Stand by me, Have your bread buttered!
The statements issued at different times by the Police Force’s Chief of operations, Paul Chagonji and the Minister of State, Stephen Wassira only shows that they are in the positions they are to keep their allegiance to the President and have their bread buttered.
Mr. Chagonji stated that, “they [the police force] will enforce law where applicable and when any person and or party defy the existing authorities.” Without substantiating what he actually meant, this could be read as to say that the police force is and can only protect the existing members and supporters of the sitting government.
To narrow this even more; it could as well be read to suggest that they [the Police Force] will only look after members of the Chama cha Mapinduzi – CCM. If this is the thought of line my learned friend is inclined to; then this goes against the code of conduct and the manifesto of the force which is “service to all” and the whole police force is reduced to a partisan tool.
On his part, Wassira only spoke as any other servant of another [not a nation] can. He said that, “the road to further inquiry into the skirmishes which led to the deaths of three and many injured is clear. This would result into finding whether CHADEMA is responsible for the above mishaps or the police force.” This is taking away the weight from where it belongs and trying to create a path where it can never be. Shifting blame to make one-self ‘better-than-the-other’ is an old game which was easily overcome by truth.
Looking at the whole scenario; the handling of the Arusha killings and battery, the government of Tanzania wants the members of the general public, the people of Tanzania, diplomatic and the international community to discredit the opposition movement in the land. This is a failed ‘political cold war.’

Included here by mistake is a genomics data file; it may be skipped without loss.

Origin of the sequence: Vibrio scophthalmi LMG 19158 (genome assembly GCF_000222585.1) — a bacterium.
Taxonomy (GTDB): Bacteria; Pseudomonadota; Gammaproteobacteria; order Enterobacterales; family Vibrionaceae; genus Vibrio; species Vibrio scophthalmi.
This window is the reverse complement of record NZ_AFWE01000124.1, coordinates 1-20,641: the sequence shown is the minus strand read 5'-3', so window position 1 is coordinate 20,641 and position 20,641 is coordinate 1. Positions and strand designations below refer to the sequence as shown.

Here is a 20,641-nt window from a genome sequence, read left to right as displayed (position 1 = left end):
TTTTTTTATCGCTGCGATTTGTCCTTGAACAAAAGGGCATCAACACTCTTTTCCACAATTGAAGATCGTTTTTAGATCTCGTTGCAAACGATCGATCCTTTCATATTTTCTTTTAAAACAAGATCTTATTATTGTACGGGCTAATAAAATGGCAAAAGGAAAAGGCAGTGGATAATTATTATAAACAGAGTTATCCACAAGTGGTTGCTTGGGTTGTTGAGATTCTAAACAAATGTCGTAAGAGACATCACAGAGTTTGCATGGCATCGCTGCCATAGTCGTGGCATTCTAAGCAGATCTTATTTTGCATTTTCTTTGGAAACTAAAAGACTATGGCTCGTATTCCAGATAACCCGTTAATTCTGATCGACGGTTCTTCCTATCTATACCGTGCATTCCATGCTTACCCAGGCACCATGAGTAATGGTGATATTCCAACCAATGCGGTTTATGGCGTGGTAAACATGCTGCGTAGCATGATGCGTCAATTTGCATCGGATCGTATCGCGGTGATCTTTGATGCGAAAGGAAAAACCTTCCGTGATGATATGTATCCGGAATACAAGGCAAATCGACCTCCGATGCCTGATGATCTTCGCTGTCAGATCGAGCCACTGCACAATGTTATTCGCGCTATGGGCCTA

The Arusha saga could be termed as the sitting [questionable] government’s strategy to turn the attention of the people of Tanzania from other important issues like that one of Dowans and the sky-rocketing bill sent to TANESCO which the same government and a number of the high profile members of the same are named; the constitution review issue which has sparked a number of diverging views including that between the Artoney General, Frederick Werema and Mr Jakaya Kikwete.
Lest we Forget
The trend we are seeing even in the subsequent mayoral elections everywhere in the land shows that there is something fishy within the sitting government. On this note therefore, it would be good for the same international community looking into Sudan and Ivory Coast to start doing something if at all what may become of Tanzania [God forbid!] could be stopped before it becomes a full bloom problem.
It should be remembered that this happens at the time when even the Presidency of Jakaya Kikwete is still questionable in the minds of many voters in Tanzania. There are a number of questionable issues since Kikwete was declared the winner of the recent elections in Tanzania.
In all that has been said on the Arusha saga by Minister Membe, Minister Wassira and Tanzanian Police’s Chief of operations; Tanzanians are still waiting for Mr. President to say something [if he has anything to say!] These sprouting spokespersons are just a confused lot who want to derail people from issues of substance.
One of the African traditions says that, “it is a taboo for a rooster to roost at odd hours of the night” and when it does then it must be killed. True democracy does not come from killing the rooster which roosts at odd hour but to listen to the sound of it and act accordingly and with discretion.